Long a mainstay in law enforcement agencies, the venerable Ford Crown Victoria is getting ready to retire.
Police departments across the region are swapping the sedan patrol cars in favor of new, technology-laden, sport-utility vehicle patrol cruisers from Ford and Chevrolet as officers carry an ever-growing amount of equipment.
Sacramento police have five such Ford SUVs in service and will be adding 25 more this week, according to Sgt. Doug Morse, a department spokesman.
The SUV patrol cruisers are becoming increasingly popular after the last Crown Victorias rolled off the assembly line in 2012, replaced by the Taurus police interceptor, a smaller car. But the Taurus has largely been ignored because of its lack of space, according to local law enforcement.
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“I was always very skeptical of the SUV,” said Roseville police Officer Dan Wanamaker, the department’s point person on the new vehicles. “But now, the SUV is becoming superior to the sedan.”
Ultimately, manufacturers were able to design an SUV that overcame concerns about rollovers and crashes, especially at high speeds that are commonplace in police work.
During a demonstration of the Chevrolet Tahoe on Thursday at the Roseville Police Department’s emergency vehicle operations course, Wanamaker showed off the patrol vehicle’s special automatic braking system that kicks in during quick cornering.
As Wanamaker swerved to avoid a series of cones, a buzzing sound signaled that one of the wheels had braked automatically to stabilize the vehicle and avoid a rollover.
“I can be a very poor driver and the vehicle will make up for it,” Wanamaker said.
In addition, the Tahoe features a backup camera, Bluetooth connectivity and an engine that switches between four and eight cylinders to save fuel. The cruiser is rated for up to 138 mph without police equipment, according to manufacturer General Motors Co.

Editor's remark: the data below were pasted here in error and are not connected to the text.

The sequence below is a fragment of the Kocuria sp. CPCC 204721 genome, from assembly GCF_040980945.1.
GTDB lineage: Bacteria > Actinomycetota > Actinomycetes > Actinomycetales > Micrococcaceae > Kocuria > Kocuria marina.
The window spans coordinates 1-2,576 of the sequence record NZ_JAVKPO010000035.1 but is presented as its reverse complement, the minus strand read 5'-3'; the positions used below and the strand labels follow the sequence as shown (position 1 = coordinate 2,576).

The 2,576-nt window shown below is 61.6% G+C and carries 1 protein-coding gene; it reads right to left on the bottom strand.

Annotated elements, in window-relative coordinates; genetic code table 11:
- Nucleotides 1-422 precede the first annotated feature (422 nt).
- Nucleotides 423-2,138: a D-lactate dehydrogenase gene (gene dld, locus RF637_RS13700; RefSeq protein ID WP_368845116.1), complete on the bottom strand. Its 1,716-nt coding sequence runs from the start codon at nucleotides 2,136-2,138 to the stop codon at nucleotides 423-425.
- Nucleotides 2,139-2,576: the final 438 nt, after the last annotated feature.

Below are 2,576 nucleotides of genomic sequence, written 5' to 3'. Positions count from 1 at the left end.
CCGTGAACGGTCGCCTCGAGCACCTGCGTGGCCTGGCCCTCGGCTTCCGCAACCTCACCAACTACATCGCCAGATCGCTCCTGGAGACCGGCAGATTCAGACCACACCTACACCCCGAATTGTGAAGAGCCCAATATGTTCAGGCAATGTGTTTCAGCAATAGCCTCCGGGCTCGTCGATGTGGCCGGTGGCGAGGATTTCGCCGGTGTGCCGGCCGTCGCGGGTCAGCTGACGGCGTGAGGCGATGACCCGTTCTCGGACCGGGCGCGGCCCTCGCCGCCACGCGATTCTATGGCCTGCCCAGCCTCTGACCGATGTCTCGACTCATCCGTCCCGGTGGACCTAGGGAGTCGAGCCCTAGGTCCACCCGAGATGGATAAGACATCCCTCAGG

Other agencies, including both the Sacramento Police Department and Sacramento County Sheriff’s Department, are moving to the Ford police interceptor utility, which is based on the civilian Explorer platform.
The Sheriff’s Department has 35 utility vehicles in operation, according to Keith Leech, chief of fleet services for Sacramento County.
“It gives them enough space with their gun belts and also the cargo they have to carry,” Leech said of the SUVs. “It really becomes a safety consideration.”
The transition to new police cars can take some time because of training requirements for officers. The vehicles also must be outfitted with department-specific gear and equipment, including emergency lights and computers.
SUVs are expensive, with prices hovering around $34,000, not including the fees to outfit the vehicle with police equipment that can run several thousand dollars.
Officials hope to recoup the price difference through resale values, since the SUVs are expected to fetch more at the auction house than sedans.
Police vehicles are typically replaced after five years or around 100,000 miles, though that can vary depending on the department and city budgets. Leech noted that the mileage can be deceiving because officers often have to idle their vehicle for hours during calls for service.
Aside from the flashy features, the sheer size of the vehicles will aid in police work, providing better visibility to the public, officials said. Prisoners, too, will benefit because of the sizable legroom in the cage.
“It’s quite a jump for us,” Wanamaker said.